Bangweulu Wetlands

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Bangweulu is situated in the Luapula Province of Zambia, which is one of the world’s greatest wetland systems.  The words mean “where the water meets the sky

See our proposed itinerary for this exciting adventure – Follow this link

The Bangweulu Swamps, surrounding Lake Bangweulu extend from the north-west clockwise around to the south. The main part covers an area of roughly 120 km by 75 km.

Lake Bangweulu is approximately 75km long and 40km wide.  It expands when it floods and by the end of May it reaches its maximum. The lake is fed by numerous rivers of which the Chambeshi (the source of the Congo River) is the largest, and then drained by the Luapula River.

There are huge wetlands to the south, and south-east of the lake, which  are more than double the size of the lake, consisting of seasonal floodplains, islands, reed beds and shallow lagoons.

A trip to this remote and under developed wilderness from April to December is a must.

This vast area of swamps holds an amazing richness of aquatic birdlife.

With a birding list of over 390 species, it abounds  with common swamp passerines and wetland birds of all types of  ducks, geese, storks, ibises, rallids jacana, spoonbills, herons, egrets, kingfishers, ibises, ranes, pelicans,  and often flamingos. As flood waters begin to recede after the end of the rains, large numbers breed in huge colonies.

Black egret,  Spur-winged Geese, Yellow–billed Egret, White-backed Duck, Yellow-billed Duck, Hottentot Teal, Common Pratincole, Long–toed Lapwing, Ruff, Whiskered Tern and African Skimmer, are all here in large concentrations at  various times of the year. This is certainly a very important wetland whether for breeding or passage migrants stopping over.

Bird specialties include Shoebill, numerous Wattled Crane (>1000 est.), African Spoonbill, Glossy Ibis, Saddle-billed Stork, Pink-backed and Great white Pelican. Possible sightings of the near endemic Slaty Egret, (which can occasionally be numerous). It is also thought to be one of Africa’s strongholds for Common(Eurasian) Bittern, Long–toed Lapwing, with Spur-winged Lapwing being a vagrant

Other possibilities in the dry season are African and Painted Snipe, Swamp Flycatcher, White- cheeked Bee- Eater, White-rumped Babbler, Anchieta’s Tchagra, Fülleborn’s and Rosy- Breasted Longclaw, Dusky Lark, Greater and Lesser Swamp Warblers, African Yellow Warbler, Little Rush Warbler, “Katanga” Masked Weaver, Cuckoo Weaver, Chirping, Desert, GreaterBlack- backed  and Silent -cloud Cisticola and Locust Finches. In the woodlands Sharp-tailed Starling mingle with Ross’s and Schalow’s Turaco, and the Ground Hornbill.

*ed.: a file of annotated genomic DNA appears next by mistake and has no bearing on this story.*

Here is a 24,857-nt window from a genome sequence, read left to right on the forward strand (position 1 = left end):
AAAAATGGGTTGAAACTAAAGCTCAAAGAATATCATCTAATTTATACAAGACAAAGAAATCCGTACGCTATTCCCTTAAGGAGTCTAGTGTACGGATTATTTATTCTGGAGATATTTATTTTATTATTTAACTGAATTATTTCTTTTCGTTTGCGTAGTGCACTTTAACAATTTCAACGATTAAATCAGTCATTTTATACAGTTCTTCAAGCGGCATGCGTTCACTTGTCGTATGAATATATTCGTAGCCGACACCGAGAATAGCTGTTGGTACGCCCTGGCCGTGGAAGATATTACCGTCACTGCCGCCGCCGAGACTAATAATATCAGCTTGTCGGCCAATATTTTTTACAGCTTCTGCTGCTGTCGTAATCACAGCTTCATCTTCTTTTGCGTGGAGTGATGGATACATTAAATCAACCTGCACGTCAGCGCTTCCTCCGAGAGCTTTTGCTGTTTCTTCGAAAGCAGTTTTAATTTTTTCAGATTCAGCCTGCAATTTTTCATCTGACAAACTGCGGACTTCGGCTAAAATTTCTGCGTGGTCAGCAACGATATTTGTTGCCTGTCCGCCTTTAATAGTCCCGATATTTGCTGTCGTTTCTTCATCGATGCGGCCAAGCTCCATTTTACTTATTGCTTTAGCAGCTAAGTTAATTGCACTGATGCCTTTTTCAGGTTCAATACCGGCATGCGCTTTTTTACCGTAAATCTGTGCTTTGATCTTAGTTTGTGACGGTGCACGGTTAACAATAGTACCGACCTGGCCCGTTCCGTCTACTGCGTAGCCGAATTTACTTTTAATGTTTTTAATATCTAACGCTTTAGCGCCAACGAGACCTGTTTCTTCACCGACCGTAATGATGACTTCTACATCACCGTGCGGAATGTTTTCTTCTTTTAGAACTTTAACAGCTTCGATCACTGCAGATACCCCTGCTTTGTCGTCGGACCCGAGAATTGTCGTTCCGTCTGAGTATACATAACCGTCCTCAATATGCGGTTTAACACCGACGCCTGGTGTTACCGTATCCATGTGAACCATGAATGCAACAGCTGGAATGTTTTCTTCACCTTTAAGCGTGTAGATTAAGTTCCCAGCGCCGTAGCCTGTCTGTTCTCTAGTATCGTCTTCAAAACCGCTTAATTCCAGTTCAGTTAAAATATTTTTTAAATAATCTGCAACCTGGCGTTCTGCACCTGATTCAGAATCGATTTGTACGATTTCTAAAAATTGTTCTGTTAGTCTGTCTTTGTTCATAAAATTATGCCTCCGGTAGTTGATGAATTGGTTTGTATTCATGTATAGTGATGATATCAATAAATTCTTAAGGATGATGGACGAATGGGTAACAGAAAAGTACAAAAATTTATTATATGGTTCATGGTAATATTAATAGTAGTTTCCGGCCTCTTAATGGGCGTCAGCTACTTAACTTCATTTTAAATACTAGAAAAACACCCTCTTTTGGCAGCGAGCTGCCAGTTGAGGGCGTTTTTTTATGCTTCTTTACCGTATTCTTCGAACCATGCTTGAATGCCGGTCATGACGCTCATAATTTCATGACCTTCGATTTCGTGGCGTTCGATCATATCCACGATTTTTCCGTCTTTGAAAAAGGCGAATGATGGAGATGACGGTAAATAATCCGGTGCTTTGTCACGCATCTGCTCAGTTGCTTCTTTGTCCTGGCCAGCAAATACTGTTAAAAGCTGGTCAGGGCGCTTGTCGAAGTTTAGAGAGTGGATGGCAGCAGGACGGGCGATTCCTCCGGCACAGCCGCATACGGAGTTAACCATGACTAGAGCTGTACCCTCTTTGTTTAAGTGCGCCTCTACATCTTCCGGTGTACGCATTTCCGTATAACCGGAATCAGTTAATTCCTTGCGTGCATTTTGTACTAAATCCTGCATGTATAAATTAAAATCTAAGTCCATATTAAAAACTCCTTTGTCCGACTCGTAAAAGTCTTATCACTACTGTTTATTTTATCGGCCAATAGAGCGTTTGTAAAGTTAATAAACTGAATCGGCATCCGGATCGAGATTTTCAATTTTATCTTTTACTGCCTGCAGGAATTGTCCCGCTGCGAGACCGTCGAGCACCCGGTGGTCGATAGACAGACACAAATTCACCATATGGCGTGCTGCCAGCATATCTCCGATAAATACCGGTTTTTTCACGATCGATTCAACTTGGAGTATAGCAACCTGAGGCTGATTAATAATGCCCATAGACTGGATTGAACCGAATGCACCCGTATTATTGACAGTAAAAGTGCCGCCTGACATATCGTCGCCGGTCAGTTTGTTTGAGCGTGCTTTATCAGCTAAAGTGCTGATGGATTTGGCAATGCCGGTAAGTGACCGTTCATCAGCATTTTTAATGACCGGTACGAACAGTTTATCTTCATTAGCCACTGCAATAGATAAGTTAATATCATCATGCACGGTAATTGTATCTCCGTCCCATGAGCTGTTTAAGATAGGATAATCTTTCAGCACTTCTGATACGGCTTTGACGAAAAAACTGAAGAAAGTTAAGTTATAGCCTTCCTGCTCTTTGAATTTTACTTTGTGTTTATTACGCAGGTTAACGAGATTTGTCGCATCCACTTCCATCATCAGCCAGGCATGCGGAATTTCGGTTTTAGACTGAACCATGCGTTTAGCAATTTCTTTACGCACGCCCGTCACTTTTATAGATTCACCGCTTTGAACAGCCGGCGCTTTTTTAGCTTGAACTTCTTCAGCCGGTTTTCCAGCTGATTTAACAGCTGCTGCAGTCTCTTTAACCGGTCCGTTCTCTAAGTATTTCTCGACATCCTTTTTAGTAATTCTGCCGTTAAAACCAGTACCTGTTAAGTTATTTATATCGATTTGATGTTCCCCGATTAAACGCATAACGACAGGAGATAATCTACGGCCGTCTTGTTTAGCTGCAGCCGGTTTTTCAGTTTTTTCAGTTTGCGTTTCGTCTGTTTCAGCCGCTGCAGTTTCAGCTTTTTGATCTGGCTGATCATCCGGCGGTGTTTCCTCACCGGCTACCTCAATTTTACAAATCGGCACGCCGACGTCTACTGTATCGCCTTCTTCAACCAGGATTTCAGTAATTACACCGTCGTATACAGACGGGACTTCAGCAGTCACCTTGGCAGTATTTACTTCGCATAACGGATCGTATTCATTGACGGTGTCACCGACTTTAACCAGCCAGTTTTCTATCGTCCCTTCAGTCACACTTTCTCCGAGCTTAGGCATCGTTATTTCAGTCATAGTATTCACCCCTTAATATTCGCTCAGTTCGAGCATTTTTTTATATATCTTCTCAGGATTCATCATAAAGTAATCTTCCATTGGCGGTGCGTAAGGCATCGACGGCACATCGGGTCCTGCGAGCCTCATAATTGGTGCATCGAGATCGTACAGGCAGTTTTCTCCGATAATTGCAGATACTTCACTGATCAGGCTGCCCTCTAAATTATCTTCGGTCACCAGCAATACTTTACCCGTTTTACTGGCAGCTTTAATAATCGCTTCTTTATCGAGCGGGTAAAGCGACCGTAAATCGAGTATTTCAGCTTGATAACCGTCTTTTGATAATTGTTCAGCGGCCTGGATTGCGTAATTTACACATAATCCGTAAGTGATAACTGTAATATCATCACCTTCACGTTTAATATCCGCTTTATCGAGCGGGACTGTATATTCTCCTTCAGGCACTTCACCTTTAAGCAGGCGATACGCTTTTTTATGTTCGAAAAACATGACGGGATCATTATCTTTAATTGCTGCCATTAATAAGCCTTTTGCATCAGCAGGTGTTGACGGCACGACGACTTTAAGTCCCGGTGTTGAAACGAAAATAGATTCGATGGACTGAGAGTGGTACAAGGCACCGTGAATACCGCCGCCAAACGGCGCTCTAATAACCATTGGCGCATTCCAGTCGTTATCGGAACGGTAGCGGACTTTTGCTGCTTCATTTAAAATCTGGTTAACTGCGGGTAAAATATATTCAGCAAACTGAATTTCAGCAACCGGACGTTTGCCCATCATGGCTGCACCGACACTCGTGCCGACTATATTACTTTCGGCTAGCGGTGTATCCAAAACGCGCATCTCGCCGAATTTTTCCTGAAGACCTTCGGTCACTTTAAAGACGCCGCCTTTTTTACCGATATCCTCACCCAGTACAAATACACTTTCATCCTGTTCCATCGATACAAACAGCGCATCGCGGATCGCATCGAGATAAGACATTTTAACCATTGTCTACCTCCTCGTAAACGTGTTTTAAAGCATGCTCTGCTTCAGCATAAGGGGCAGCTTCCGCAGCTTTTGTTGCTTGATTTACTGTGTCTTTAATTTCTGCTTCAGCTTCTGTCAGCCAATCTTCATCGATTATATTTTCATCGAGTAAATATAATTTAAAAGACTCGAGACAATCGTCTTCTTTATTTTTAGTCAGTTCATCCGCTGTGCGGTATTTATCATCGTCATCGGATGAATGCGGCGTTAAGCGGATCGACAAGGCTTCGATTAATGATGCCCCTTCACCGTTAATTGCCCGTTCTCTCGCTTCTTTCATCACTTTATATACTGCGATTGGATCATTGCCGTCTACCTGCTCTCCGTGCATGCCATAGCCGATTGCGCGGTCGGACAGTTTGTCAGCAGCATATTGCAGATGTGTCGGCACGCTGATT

On the floodplain Denham’s Bustard is common, and during passage periods they are found along side large numbers of Abdim’s and White Storks. These all mingle with the vast herds of Black Lechwe, feasting on the food generated by such large quantities of fertilizer. A wide variety of raptors are present.

In particular, vultures are numerous and during the rains the three Palearctic harriers are all regular with Montagu’s being the most numerous (Leonard .2005)

Approximately 115,000 animals live in this area, mainly the endemic Black Lechwe – an attractive darker sub-species; these are in tens of thousands on the open grass plains. They breed using “Lek’s” in the rutting season on the verdant green retreating floodplain and then the females retire deeper into the reed-beds to have their young in safety, leaving large bachelor herds of males.

Other wildlife, you can hope to see are the rare Sitatunga, which live in the swamps, Tsessebe, Reedbuck, Oribi, Duiker, various mongoose, Monitor Lizards, Porcupine, and Spot-necked Otter.

There are a few Elephant that pass through, Cape Buffalo in large numbers at times (>1000’s) and the Plains Zebra.

Predators include mainly Crocodile, Spotted Hyena, Serval and Side-striped Jackal.

In June and July the waters recede, these grasslands attract huge numbers of these antelope, great for game viewing, but the nights are cold. Over the next months the area gets increasingly dryer and the wildlife recedes into the heart of the wetlands, far from the camps following the grazing. This drying up makes it very difficult to locate the shoebill, which retreat deep into the swamps to areas inaccessible by boat.

Historically, the lake was known as ‘Lake Bemba’ from the name of the dominant tribe – the Bemba.

David Livingstone was the first European to see Lake Bangweulu as he searched for the source of the Nile. He died in 1873 in Chief Chitambo’s village in the southern flood plain. His heart was buried there and is now marked as one of the Livingstone Memorials. His embalmed body was carried back overseas by his two faithful servants, Sussi & Chuma where it now lies in Westminster Abby.

 

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